The beekeeping sector has progressed significantly. Designs for beehives have been devised and reinvented. Not long ago, no one dreamed you could raise bees on your rooftop, let alone in your city apartment house. All of this is possible. Mason jar beekeeping is one of the most recent innovations in beekeeping. So, what is beehive in a jar?
What is mason jar beekeeping?
Mason jar beekeeping, as the name implies, is the practice of keeping bees in Mason jars. The Mason jars are put into a standard hive, where the bees will use the Mason jars instead of hive frames to make combs and honey.
The honey jars are removed from the hive once they have been filled with honey. The bees may take some time to figure out how to use the jars. However, if they get it perfect, the bees will find it much easier to build their combs within the Mason jars. Mason jar beekeeping is a do-it-yourself activity that anyone with some wood, bees, and jars can do.
How to begin Mason jar beekeeping?
Mason jar beekeeping is the practice of mixing Mason jars with an existing hive. The jars are put on top of the hive box supers. One of the most basic Mason jar hive ideas is a combination of a square pine board. A borer is then used to drill evenly spaced holes large enough to fit 6 to 8 Mason jars. In this hive design, the excluder is not necessary. Most typical hives are tall enough to fit the Mason jars.
The first several weeks of setting up the Mason jars may be the most difficult and discouraging. The bees may appear to ignore the jars for a while, and they may not begin to construct wax and combs on the jars for some time. Later on, though, they would start by putting wax on the edges of the jars and then building the combs up.
At this time, you should avoid raising the board or jars. Most of the time, the bees will concentrate on the hive frames before going on to the jars. That implies it’ll be a long before they start making combs in the jars. However, you should remove the jars before the bees store too much honey in them. Because there is just a little amount of room to create the combs, it may not take long to fill the jars.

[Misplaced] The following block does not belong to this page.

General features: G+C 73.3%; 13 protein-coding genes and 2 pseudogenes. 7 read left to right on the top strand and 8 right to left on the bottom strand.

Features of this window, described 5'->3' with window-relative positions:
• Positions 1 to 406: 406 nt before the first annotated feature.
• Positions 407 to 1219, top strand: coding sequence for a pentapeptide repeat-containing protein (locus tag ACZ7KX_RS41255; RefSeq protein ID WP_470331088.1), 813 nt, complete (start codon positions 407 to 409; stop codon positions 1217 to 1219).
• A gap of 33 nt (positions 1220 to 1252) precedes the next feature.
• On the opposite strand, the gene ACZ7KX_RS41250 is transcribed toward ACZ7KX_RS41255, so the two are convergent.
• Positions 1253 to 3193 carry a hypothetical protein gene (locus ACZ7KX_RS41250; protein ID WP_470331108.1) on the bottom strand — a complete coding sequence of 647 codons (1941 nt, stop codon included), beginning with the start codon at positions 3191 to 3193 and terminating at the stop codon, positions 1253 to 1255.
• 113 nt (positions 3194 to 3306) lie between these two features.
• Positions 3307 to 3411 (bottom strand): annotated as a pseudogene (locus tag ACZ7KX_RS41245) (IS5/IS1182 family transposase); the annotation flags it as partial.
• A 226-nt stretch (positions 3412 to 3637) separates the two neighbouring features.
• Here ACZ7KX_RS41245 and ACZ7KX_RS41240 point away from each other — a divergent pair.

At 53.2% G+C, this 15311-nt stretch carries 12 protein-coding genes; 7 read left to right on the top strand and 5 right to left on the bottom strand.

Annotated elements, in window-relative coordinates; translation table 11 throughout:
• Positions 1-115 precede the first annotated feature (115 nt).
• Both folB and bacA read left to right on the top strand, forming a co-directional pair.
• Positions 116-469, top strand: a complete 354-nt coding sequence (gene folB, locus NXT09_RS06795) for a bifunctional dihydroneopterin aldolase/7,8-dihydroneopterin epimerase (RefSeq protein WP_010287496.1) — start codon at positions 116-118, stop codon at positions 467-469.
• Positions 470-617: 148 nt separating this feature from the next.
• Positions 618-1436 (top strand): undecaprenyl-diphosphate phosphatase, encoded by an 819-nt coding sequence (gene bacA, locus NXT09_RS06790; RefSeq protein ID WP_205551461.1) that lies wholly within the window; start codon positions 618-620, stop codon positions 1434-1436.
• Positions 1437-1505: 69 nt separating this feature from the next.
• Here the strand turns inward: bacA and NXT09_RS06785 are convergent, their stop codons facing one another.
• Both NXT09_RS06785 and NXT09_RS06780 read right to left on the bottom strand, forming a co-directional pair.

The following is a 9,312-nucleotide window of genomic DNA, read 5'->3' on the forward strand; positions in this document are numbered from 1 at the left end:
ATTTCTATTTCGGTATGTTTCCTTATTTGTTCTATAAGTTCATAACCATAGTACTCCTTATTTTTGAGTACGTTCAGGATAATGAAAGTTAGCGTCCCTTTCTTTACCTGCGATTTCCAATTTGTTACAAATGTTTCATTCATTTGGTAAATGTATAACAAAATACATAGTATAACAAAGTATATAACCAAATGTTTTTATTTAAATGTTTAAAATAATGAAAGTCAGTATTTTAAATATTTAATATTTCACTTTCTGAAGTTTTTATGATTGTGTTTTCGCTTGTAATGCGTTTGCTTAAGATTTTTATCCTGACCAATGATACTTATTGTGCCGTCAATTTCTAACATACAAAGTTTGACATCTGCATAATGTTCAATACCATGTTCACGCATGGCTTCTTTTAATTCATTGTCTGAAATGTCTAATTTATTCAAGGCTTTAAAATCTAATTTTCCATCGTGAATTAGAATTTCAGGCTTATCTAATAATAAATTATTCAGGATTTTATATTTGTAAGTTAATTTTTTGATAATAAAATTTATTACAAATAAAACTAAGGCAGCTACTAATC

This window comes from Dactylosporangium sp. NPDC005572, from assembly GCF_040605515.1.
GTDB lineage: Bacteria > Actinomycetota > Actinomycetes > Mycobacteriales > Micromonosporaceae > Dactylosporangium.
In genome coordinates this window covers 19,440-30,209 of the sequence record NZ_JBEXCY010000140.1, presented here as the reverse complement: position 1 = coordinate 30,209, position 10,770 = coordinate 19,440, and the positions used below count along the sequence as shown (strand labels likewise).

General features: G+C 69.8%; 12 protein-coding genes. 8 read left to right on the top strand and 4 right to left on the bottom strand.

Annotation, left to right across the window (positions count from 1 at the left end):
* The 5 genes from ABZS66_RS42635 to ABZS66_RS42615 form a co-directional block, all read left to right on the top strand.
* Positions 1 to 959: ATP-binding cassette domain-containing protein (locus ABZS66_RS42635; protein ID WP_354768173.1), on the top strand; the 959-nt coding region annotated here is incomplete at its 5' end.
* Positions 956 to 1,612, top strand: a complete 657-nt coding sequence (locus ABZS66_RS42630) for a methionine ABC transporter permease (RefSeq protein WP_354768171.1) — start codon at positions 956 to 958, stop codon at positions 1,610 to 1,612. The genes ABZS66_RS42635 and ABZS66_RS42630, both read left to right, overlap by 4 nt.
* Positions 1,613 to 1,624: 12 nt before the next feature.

The benefits of mason jar beekeeping
Here are the benefits to help you quickly implement this plan right away:
- The Mason jar beehive is simple to design and construct. Anyone with a bee hive box with the required components can build the Mason jar hive. You may construct a unit for yourself using locally accessible resources.
- It makes hive predation and thievery more difficult. Robber bees are unable to reach honeycombs created within jars.
- Because the combs are integrated into the jars, it makes honey collecting considerably easier.
- Makes it easy to extend the beehive’s current maximum. The Mason jars are put on top of existing hive frames, and after the bottom frames are empty, the bees will begin constructing combs and filling them with honey on the jars.
- This beehive design significantly decreases the beekeeper’s effort while also reducing stress in the bee colony. This makes monitoring the activity and health of the bees much easy.
- Additional food stores for the bee colony. The excess honey saved in the Mason jars will be used as nourishment for the colony in the future. As a result, the beekeeper may rest confident that the bees will never go hungry as long as the jars and honey frames are full of honey.
- It is more cost effective for the beekeeper to add Mason jars than of building or purchasing a new hive box.
The drawbacks of mason jar beekeeping
- The bees may not start building the combs within the jars as quickly as you thought. For a while, the sight of empty jars may frustrate you.
- Mason jar hives suffer from a significant lack of air. As a result, they demand more attention than a standard hive, which allows for free movement of air throughout the beehive.